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Endoscopic FHL transfer to augment Achilles disorders
  1. Jorge Pablo Batista1,2,
  2. Jorge Javier Del Vecchio3,
  3. Niek van Dijk4,
  4. Helder Pereira5
  1. 1 Arthroscopy, Centro Artroscopico Jorge Batista SA, Buenos Aires, Argentina
  2. 2 Professional Soccer, Club Atletico Boca Juniors, Buenos Aires, Argentina
  3. 3 Fundación Favaloro - Hospital Universitario, Buenos Aires, Argentina
  4. 4 Amsterdam University Medical Centres, Amsterdam, The Netherlands
  5. 5 University of Minho, Braga, Braga, Portugal
  1. Correspondence to Dr Jorge Javier Del Vecchio, Fundación Favaloro Hospital Universitario, Buenos Aires, Argentina; javierdv{at}


Many procedures have been described for operative treatment of chronic Achilles tendon ruptures (CATR) and insertional calcificant achilles tendinosis (ICAT).This technical note describes a novel technique for the treatment or augmentation of different Achilles disorders such as CATR and ICAT, among others. A retrospective study was designed. Fifteen patients were identified and underwent an endoscopic flexor hallucis longus (FHL) transfer to augment Achilles disorders between 2015 and 2016. Patient demographics and complications were extracted from the clinical research database. The average follow-up 11.27 months. The overall success rate was 93.3%. The preoperative mean American Orthopaedic Foot & Ankle Society (AOFAS) score was 62.27 points and 91 points after surgery. The average pain on the visual analogue scale (VAS) in the preoperative was 6.93 and 0.8 in the postoperative period. Only one patient required revision surgery (6.6%). The advantages of doing an FHL transfer include: utilisation of a vascularised tendon with a strong viable muscle, low morbidity and it represents a reproducible technique. Although it may be a good primary indication for CATR and non-insertional AT tendinopathy, it seems reasonable to be indicated in revision surgery in cases affected by ICAT.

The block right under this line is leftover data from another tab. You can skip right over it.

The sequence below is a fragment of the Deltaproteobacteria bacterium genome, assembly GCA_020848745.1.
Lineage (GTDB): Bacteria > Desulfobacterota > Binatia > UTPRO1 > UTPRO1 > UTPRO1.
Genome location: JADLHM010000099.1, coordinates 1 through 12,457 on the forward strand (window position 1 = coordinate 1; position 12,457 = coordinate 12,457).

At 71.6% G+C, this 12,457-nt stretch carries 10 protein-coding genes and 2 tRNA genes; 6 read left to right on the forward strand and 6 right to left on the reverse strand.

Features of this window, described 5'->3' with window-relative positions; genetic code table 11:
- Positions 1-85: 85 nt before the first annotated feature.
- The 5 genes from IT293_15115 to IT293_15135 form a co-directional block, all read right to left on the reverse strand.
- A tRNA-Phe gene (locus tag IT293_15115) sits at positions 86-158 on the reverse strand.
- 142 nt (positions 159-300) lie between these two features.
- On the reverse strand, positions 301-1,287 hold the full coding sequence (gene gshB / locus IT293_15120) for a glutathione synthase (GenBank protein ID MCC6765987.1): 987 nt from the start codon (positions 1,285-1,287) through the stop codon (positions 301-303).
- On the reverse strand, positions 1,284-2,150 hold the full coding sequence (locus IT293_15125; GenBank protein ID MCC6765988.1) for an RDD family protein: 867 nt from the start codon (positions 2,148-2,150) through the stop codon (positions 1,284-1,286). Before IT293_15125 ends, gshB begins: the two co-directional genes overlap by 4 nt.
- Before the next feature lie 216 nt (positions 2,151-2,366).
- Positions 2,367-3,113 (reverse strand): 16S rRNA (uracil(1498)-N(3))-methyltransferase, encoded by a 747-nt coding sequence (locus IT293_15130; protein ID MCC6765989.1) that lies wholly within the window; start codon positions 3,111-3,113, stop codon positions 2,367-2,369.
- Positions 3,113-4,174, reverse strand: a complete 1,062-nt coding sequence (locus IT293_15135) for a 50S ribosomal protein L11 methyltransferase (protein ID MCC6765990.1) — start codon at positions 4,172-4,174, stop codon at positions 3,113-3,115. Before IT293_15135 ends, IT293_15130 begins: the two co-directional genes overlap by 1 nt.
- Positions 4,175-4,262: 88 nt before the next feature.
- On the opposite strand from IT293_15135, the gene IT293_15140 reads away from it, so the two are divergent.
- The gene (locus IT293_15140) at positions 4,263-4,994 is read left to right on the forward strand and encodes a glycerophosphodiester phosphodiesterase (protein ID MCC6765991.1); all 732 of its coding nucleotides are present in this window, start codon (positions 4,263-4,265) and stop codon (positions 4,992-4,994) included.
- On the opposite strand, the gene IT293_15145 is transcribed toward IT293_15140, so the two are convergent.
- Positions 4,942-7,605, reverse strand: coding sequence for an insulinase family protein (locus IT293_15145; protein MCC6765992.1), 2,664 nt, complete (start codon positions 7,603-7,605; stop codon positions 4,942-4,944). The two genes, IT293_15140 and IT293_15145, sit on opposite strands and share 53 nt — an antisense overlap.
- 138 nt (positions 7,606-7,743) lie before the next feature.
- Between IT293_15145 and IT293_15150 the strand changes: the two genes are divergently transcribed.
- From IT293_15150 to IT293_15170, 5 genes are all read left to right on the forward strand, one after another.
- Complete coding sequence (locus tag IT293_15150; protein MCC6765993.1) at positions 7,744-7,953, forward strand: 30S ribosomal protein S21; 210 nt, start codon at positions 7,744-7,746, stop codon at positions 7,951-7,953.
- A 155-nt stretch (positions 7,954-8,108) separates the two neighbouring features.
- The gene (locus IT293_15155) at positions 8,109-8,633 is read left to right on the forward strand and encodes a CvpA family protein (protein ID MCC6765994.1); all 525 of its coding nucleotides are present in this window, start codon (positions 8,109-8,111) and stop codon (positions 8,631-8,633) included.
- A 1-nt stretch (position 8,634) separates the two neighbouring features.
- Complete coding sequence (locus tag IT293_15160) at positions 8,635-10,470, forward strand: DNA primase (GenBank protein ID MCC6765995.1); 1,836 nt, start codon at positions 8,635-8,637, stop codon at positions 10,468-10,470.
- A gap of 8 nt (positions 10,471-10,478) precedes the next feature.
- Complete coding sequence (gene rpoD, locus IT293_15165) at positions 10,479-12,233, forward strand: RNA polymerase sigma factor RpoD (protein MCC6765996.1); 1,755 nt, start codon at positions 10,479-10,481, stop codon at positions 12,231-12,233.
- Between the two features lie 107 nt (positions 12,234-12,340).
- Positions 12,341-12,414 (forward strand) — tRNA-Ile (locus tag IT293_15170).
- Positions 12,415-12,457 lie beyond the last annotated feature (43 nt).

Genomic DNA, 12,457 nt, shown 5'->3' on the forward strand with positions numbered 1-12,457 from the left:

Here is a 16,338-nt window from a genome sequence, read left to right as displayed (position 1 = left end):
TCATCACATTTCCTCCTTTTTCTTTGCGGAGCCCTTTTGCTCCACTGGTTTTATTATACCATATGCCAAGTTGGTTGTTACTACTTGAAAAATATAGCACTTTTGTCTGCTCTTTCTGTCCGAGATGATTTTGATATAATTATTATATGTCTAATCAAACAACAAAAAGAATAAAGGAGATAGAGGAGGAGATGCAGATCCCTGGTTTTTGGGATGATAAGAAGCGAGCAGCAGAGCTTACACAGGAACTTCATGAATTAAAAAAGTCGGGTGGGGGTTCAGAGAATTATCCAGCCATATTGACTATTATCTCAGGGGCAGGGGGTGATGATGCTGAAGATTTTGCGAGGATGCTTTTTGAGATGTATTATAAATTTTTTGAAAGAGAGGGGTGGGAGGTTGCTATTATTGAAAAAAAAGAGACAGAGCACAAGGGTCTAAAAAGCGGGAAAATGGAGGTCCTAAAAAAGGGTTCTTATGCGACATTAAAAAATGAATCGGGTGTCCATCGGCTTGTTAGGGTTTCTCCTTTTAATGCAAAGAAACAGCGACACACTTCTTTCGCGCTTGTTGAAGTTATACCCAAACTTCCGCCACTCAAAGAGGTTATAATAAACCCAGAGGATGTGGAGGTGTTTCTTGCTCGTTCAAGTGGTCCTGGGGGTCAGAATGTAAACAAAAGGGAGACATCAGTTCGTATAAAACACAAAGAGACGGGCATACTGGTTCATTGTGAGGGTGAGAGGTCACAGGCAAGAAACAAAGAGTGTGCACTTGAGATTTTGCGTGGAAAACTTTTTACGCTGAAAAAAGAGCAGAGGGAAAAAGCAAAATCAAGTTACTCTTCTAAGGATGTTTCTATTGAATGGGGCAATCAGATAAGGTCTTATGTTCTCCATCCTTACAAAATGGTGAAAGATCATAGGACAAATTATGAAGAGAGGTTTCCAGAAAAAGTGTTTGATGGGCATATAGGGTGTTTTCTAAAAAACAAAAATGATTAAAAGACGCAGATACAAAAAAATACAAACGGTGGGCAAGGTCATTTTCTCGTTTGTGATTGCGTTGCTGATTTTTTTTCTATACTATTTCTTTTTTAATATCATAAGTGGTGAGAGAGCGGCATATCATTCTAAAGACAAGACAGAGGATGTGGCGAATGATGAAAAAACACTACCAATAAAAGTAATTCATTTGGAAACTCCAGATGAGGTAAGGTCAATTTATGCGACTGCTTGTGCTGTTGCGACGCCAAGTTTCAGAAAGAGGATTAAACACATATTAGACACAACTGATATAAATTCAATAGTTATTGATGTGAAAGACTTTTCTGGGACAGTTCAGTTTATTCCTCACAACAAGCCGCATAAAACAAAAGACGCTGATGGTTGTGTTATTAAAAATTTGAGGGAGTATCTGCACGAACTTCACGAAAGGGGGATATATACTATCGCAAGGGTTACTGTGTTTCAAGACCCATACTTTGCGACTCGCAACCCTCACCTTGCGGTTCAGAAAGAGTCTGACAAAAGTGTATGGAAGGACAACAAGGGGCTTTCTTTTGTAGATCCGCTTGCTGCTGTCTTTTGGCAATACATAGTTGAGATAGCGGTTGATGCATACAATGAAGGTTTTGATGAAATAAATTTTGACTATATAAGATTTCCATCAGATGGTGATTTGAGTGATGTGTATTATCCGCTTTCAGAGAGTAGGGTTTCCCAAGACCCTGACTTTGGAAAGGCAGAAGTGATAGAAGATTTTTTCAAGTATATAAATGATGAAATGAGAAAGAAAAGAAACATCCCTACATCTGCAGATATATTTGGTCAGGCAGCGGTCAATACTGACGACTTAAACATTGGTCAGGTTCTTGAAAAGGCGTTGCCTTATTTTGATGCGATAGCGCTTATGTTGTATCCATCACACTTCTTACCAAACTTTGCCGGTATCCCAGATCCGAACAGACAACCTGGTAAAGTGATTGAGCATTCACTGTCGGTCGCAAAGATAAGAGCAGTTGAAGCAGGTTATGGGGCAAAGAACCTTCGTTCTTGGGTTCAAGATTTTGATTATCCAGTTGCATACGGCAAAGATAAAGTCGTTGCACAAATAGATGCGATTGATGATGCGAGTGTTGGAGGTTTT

• ankle
  • impingement
  • sport specific injuries
  • tendon

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  • Contributors JPB: planning, conduct and reporting. JJDV: reporting of the work. HP: conducting. NvD: planning and reporting.

  • Funding The authors have not declared a specific grant for this research from any funding agency in the public, commercial or not-for-profit sectors.

  • Competing interests None declared.

  • Patient consent for publication Not required.

  • Ethics approval Ethical clearance was obtained from the CAJB Human Resource Ethics Committee.

  • Provenance and peer review Not commissioned; externally peer reviewed.

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